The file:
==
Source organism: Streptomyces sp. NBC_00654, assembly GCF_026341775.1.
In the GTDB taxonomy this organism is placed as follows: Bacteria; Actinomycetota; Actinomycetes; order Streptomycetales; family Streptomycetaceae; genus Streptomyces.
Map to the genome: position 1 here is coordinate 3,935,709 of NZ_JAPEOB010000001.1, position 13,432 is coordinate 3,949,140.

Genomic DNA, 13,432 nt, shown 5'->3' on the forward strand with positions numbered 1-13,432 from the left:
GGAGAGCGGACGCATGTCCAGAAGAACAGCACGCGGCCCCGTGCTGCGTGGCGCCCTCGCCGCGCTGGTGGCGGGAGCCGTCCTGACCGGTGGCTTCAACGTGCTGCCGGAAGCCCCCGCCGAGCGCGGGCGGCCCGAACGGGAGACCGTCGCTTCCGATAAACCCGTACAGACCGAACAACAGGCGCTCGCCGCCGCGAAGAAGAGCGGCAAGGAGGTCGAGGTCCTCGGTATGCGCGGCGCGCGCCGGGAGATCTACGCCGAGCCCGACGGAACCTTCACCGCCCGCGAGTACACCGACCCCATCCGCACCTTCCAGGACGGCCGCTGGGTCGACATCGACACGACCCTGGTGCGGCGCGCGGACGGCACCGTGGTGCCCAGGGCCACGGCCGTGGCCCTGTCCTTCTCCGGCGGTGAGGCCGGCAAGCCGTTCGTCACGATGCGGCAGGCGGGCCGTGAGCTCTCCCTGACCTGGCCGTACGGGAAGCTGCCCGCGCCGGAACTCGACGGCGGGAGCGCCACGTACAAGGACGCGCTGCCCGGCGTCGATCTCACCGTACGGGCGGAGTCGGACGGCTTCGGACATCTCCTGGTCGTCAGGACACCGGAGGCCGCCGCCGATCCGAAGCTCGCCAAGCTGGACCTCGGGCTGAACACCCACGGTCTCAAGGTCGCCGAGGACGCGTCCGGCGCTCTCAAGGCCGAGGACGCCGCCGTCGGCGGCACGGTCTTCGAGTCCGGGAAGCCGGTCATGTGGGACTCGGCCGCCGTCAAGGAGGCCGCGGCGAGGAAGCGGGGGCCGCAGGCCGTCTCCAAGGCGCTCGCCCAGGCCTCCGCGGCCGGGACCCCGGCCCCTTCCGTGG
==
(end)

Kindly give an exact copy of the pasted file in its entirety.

Source organism: Streptomyces sp. NBC_00654, assembly GCF_026341775.1.
In the GTDB taxonomy this organism is placed as follows: Bacteria; Actinomycetota; Actinomycetes; order Streptomycetales; family Streptomycetaceae; genus Streptomyces.
Map to the genome: position 1 here is coordinate 3,935,709 of NZ_JAPEOB010000001.1, position 13,432 is coordinate 3,949,140.

Genomic DNA, 13,432 nt, shown 5'->3' on the forward strand with positions numbered 1-13,432 from the left:
GGAGAGCGGACGCATGTCCAGAAGAACAGCACGCGGCCCCGTGCTGCGTGGCGCCCTCGCCGCGCTGGTGGCGGGAGCCGTCCTGACCGGTGGCTTCAACGTGCTGCCGGAAGCCCCCGCCGAGCGCGGGCGGCCCGAACGGGAGACCGTCGCTTCCGATAAACCCGTACAGACCGAACAACAGGCGCTCGCCGCCGCGAAGAAGAGCGGCAAGGAGGTCGAGGTCCTCGGTATGCGCGGCGCGCGCCGGGAGATCTACGCCGAGCCCGACGGAACCTTCACCGCCCGCGAGTACACCGACCCCATCCGCACCTTCCAGGACGGCCGCTGGGTCGACATCGACACGACCCTGGTGCGGCGCGCGGACGGCACCGTGGTGCCCAGGGCCACGGCCGTGGCCCTGTCCTTCTCCGGCGGTGAGGCCGGCAAGCCGTTCGTCACGATGCGGCAGGCGGGCCGTGAGCTCTCCCTGACCTGGCCGTACGGGAAGCTGCCCGCGCCGGAACTCGACGGCGGGAGCGCCACGTACAAGGACGCGCTGCCCGGCGTCGATCTCACCGTACGGGCGGAGTCGGACGGCTTCGGACATCTCCTGGTCGTCAGGACACCGGAGGCCGCCGCCGATCCGAAGCTCGCCAAGCTGGACCTCGGGCTGAACACCCACGGTCTCAAGGTCGCCGAGGACGCGTCCGGCGCTCTCAAGGCCGAGGACGCCGCCGTCGGCGGCACGGTCTTCGAGTCCGGGAAGCCGGTCATGTGGGACTCGGCCGCCGTCAAGGAGGCCGCGGCGAGGAAGCGGGGGCCGCAGGCCGTCTCCAAGGCGCTCGCCCAGGCCTCCGCGGCCGGGACCCCGGCCCCTTCCGTGG